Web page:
Clayton fire arson suspect had previously worked as inmate firefighter, authorities say
Firefighters work to contain embers on the remains of a house destroyed by the Clayton fire in Lower Lake, California.(Gabrielle Lurie / AFP/Getty Images)
A marijuana plant is seen covered in fire retardant material in Lower Lake, Calif.(Elijah Nouvelage / Getty Images)
Damin Pashilk, seen here in a poster on display at a news briefing in Middletown, Calif., was arrested on arson charges. Officials say he sparked a wildfire that exploded over the weekend in the Northern California town of Lower Lake.(Josh Edelson / Associated Press)
A house burns in Lower Lake, Calif., during the Clayton fire.(Kent Porter / The Press Democrat)
Juan Tapia, left, and Alicia Palominos hug their granddaughter Emily Avalos, 1, during a news conference where it was announced that a California man had been arrested on arson charges in connection with a wildfire in Lower Lake, Calif.(Josh Edelson / Associated Press)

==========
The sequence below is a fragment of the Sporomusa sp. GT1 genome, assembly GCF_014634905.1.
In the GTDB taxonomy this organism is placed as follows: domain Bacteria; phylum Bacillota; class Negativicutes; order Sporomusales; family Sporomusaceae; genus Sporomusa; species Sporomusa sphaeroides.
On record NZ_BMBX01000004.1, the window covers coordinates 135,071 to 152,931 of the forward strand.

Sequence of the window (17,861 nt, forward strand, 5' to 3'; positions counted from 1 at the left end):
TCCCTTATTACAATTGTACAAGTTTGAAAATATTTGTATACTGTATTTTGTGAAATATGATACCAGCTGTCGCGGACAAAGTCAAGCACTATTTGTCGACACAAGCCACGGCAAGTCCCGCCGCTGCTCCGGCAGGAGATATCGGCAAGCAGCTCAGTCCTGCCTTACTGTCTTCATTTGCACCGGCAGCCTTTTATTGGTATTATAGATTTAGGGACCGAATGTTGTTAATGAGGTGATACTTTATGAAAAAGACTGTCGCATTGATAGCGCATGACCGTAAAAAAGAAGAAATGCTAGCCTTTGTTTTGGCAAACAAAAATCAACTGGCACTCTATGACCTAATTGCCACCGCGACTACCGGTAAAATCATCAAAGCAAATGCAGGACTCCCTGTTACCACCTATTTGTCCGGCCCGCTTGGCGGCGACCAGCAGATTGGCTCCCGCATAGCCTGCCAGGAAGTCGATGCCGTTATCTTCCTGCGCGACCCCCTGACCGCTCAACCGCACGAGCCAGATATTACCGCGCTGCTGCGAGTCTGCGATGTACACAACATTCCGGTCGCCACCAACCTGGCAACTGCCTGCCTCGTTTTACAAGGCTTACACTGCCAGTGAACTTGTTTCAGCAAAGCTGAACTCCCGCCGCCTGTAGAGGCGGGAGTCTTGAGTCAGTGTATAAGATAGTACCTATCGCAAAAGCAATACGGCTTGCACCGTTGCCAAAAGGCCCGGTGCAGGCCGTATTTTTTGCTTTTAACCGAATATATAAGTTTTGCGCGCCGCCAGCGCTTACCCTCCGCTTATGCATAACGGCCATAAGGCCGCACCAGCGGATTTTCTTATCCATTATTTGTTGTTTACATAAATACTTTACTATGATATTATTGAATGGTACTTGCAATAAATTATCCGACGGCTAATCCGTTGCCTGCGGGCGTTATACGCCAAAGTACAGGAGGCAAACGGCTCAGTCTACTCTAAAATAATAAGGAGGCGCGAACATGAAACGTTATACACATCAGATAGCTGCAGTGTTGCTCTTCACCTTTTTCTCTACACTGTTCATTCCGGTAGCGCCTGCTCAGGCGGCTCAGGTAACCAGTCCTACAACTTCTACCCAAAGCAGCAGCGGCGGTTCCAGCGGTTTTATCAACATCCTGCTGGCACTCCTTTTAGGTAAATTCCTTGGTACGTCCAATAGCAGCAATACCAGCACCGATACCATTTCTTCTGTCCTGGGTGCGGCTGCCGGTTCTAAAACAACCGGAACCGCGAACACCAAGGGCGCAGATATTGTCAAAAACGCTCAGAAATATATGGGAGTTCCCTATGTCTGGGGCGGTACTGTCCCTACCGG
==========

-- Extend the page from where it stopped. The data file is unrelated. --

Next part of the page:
A house off Winchester Street in Lower Lake, Calif., is in ruins due to the Clayton fire.(Kent Porter / The Press Democrat)
Tyrol Martin of the U.S. Forest Service douses flames as a structure burns near the town of Lower Lake, Calif.(Josh Edelson / Associated Press)
Multi-agency fire crews battle a wildfire as structures catch on fire in Lower Lake, Calif.(Hector Amezcua / Sacramento Bee)
Hannah Lee coordinates with a friend to save horses as flames approach the town of Lower Lake.(Josh Edelson / Associated Press)
A firefighter rescues goats as flames envelope the area in Lower Lake.(Josh Edelson / Associated Press)
Firefighters make a water drop near Lower Lake.(Hector Amezcua / Sacramento Bee)
Multi-agency fire crews battle the fast-moving Clayton fire, which broke out late Saturday.(Hector Amezcua / The Sacramento Bee)
A truck burns in the town of Lower Lake. A wildfire destroyed homes and forced thousands of people in two Northern California towns to flee as flames jumped a road and moved into populated areas.(Josh Edelson / Associated Press)